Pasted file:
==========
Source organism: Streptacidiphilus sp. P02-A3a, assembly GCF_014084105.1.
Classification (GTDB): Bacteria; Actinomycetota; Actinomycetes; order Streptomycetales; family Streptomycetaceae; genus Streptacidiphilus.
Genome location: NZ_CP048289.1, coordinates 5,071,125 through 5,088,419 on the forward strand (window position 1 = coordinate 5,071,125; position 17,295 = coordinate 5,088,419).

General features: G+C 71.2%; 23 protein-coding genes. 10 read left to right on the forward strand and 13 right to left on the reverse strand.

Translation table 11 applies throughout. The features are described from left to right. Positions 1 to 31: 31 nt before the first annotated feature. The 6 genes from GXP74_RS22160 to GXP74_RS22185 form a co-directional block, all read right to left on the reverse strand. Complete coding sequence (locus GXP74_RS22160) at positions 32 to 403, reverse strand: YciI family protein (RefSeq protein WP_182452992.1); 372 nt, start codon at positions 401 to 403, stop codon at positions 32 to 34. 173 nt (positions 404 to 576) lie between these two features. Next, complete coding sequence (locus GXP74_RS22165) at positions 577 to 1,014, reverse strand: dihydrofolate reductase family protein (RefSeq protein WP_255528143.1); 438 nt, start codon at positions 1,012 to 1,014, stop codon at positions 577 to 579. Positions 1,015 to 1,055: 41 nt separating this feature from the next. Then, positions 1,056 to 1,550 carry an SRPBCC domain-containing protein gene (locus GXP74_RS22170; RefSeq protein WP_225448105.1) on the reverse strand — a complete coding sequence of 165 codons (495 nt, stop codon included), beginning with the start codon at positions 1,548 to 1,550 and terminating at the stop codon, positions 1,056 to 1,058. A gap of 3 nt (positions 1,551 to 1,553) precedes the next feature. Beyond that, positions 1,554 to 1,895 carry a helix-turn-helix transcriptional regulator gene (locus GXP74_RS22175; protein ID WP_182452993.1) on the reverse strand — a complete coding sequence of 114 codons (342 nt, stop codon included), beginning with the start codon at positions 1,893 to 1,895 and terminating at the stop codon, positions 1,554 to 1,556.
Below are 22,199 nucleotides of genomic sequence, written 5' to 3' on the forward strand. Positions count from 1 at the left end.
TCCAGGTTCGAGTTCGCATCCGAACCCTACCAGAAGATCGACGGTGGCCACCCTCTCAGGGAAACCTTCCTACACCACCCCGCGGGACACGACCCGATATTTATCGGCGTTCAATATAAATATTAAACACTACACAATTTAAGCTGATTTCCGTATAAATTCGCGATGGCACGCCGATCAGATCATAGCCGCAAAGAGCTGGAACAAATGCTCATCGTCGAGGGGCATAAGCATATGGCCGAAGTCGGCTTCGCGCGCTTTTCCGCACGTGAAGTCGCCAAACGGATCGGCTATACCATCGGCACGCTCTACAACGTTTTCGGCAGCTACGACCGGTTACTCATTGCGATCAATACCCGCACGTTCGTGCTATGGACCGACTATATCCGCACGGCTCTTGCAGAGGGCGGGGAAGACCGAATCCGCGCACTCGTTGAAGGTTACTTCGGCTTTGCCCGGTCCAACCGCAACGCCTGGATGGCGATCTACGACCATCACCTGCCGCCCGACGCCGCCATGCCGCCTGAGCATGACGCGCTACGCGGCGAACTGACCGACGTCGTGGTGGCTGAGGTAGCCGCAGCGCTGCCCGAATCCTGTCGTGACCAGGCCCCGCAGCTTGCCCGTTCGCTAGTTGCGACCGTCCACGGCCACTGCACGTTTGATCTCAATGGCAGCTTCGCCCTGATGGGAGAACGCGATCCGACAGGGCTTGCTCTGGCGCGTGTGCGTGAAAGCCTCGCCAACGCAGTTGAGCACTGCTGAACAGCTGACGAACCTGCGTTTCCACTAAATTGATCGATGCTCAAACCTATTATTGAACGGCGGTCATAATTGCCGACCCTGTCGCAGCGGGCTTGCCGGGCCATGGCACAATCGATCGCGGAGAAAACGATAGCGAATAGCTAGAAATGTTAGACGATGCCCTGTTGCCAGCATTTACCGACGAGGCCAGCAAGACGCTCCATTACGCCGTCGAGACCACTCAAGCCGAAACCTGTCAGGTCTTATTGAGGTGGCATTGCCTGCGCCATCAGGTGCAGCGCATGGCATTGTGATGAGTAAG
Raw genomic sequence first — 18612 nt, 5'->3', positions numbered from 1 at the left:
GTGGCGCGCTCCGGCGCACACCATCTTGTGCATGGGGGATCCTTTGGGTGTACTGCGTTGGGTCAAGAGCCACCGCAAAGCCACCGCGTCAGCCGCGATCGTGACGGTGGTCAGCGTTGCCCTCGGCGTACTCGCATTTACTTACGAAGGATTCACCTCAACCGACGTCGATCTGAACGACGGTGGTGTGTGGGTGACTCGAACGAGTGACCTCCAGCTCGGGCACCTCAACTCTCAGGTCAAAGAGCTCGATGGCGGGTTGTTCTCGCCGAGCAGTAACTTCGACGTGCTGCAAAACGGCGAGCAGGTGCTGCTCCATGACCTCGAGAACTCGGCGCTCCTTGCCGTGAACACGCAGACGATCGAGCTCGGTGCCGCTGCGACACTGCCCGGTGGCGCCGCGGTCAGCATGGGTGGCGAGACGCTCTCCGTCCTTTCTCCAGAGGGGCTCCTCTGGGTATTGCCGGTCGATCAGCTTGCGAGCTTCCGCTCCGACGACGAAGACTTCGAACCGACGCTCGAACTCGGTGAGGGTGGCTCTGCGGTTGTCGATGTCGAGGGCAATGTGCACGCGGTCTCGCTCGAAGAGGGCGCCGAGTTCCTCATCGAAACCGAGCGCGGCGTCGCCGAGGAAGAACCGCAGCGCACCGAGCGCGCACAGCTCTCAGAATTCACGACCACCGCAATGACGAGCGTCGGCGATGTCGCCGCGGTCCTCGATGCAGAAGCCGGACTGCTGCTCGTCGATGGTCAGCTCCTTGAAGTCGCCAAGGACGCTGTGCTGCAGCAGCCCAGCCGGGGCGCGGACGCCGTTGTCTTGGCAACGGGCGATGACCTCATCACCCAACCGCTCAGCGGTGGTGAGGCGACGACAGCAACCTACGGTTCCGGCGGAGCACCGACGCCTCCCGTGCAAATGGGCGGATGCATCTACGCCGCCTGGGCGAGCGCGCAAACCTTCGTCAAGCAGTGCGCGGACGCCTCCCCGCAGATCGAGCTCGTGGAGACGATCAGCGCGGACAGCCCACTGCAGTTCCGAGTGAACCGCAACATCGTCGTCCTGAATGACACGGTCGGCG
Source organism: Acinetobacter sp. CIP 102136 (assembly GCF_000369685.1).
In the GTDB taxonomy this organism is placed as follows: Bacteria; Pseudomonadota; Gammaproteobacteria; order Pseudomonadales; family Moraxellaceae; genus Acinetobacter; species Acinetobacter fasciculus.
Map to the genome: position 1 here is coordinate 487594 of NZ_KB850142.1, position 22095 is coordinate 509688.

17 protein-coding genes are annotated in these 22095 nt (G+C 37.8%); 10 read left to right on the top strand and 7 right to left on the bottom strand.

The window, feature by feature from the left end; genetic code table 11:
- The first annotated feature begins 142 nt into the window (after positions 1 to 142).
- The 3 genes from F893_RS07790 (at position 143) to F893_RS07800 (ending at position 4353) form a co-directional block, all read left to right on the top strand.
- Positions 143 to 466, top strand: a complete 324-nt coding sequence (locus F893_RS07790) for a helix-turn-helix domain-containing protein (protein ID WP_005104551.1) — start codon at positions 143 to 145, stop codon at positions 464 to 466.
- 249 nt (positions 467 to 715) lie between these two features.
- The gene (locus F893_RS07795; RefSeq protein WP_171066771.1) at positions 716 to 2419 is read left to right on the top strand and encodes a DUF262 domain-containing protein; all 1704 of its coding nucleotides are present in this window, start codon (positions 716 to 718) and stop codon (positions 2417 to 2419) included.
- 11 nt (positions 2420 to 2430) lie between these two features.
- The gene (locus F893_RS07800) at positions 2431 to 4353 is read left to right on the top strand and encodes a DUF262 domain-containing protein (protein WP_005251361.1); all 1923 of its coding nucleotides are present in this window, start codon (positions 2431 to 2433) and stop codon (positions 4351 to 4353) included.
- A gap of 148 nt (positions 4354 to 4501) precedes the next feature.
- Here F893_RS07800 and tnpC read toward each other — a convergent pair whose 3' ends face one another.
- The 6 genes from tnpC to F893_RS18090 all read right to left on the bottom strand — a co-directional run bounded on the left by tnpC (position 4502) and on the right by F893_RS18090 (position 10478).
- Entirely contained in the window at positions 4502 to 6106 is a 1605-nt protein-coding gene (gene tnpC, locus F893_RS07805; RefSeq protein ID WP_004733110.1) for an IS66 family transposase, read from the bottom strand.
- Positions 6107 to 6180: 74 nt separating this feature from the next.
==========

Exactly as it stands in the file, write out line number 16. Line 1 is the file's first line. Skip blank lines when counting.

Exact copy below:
- The 3 genes from F893_RS07790 (at position 143) to F893_RS07800 (ending at position 4353) form a co-directional block, all read left to right on the top strand.